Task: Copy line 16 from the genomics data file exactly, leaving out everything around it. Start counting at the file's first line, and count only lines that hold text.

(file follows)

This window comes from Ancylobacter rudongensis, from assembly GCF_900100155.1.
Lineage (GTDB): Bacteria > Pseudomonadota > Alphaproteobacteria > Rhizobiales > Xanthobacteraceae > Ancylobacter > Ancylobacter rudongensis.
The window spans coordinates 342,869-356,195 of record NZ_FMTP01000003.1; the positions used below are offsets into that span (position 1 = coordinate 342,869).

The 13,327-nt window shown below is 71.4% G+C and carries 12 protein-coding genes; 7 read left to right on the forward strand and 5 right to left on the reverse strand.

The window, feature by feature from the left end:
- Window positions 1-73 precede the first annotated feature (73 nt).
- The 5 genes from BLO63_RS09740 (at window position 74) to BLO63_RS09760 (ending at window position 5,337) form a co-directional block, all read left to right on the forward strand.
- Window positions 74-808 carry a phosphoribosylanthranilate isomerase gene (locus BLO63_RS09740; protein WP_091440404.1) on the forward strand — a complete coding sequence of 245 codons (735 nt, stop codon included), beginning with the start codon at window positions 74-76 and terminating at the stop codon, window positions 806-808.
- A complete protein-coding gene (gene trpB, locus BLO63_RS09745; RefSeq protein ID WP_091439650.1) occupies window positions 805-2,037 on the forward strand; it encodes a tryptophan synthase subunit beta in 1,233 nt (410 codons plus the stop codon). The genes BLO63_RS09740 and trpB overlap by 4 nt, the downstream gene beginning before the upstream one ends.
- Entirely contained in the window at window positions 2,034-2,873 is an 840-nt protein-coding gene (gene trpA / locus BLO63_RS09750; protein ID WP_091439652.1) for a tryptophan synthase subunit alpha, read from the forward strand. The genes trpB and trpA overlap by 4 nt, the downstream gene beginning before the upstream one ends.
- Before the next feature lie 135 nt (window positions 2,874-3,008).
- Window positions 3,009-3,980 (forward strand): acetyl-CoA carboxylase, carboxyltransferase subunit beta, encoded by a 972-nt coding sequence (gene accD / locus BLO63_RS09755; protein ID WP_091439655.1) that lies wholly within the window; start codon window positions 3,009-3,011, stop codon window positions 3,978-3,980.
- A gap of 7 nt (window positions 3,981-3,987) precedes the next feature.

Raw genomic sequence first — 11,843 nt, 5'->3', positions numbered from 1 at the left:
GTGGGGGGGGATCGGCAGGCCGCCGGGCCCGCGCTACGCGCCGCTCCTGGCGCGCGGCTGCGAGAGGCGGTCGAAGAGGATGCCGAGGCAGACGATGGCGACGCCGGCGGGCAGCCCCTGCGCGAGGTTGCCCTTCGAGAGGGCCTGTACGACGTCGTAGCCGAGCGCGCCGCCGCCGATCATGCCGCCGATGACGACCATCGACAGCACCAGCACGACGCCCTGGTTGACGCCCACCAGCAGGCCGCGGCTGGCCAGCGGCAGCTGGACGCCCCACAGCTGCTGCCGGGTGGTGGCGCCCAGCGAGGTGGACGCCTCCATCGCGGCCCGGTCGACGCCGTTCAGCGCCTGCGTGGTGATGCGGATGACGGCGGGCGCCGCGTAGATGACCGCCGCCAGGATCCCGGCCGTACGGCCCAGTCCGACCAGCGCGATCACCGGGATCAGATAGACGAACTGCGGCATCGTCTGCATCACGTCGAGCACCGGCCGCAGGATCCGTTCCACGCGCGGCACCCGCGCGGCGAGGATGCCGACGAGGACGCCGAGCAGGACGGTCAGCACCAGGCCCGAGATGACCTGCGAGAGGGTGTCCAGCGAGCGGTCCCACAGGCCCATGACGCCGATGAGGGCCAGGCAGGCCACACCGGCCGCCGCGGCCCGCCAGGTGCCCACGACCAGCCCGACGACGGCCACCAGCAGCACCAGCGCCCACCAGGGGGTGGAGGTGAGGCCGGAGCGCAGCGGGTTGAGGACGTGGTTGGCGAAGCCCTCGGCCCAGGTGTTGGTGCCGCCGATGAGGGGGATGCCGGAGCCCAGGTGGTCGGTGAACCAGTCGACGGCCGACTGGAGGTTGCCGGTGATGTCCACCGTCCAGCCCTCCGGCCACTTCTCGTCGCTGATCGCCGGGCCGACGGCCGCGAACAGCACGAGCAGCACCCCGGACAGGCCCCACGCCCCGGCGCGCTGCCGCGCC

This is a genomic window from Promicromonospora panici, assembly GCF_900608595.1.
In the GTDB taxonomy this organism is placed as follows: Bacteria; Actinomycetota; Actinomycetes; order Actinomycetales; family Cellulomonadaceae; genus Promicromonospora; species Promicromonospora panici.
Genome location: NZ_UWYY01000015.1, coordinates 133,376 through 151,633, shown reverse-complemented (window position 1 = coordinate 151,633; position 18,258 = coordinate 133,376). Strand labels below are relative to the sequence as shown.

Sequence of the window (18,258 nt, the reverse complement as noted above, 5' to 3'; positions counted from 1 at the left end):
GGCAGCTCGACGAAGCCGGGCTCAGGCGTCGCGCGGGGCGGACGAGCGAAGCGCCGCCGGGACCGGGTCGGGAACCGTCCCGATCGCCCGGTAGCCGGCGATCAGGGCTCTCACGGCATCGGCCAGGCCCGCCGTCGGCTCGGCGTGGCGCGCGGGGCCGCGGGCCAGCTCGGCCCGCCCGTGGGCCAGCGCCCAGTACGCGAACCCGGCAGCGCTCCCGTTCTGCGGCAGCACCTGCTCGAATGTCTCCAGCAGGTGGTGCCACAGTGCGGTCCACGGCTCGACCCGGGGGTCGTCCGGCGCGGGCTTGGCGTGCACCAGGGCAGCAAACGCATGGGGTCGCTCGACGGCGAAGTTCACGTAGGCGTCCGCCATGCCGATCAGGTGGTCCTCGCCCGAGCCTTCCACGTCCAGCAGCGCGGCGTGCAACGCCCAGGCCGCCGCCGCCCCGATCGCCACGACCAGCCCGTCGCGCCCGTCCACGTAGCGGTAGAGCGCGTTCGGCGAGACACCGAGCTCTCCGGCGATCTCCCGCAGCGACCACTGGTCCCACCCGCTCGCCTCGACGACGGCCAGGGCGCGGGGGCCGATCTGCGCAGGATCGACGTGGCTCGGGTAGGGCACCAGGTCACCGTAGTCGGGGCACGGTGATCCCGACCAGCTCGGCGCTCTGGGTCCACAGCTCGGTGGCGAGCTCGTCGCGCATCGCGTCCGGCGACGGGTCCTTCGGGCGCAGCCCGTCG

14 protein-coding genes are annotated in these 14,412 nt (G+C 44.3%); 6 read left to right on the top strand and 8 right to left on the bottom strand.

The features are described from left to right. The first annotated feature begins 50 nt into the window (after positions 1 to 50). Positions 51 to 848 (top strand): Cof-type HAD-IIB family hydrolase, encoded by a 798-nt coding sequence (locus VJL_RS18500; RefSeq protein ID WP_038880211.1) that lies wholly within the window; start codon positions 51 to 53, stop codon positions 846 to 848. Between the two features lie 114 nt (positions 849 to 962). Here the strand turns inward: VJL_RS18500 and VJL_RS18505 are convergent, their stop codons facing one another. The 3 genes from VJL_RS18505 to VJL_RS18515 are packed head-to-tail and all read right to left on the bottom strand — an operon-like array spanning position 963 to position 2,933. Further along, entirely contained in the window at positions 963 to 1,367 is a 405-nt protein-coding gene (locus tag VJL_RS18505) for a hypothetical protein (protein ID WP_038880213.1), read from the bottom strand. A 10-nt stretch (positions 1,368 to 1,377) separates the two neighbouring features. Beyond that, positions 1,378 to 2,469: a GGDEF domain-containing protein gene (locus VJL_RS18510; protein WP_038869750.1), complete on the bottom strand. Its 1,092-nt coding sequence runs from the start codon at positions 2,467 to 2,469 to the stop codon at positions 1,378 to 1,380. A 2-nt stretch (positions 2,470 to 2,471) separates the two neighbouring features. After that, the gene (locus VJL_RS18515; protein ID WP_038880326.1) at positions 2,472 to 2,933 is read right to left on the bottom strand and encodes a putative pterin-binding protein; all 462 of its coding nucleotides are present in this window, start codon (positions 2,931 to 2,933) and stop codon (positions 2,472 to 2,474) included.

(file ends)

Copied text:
This is a genomic window from Promicromonospora panici, assembly GCF_900608595.1.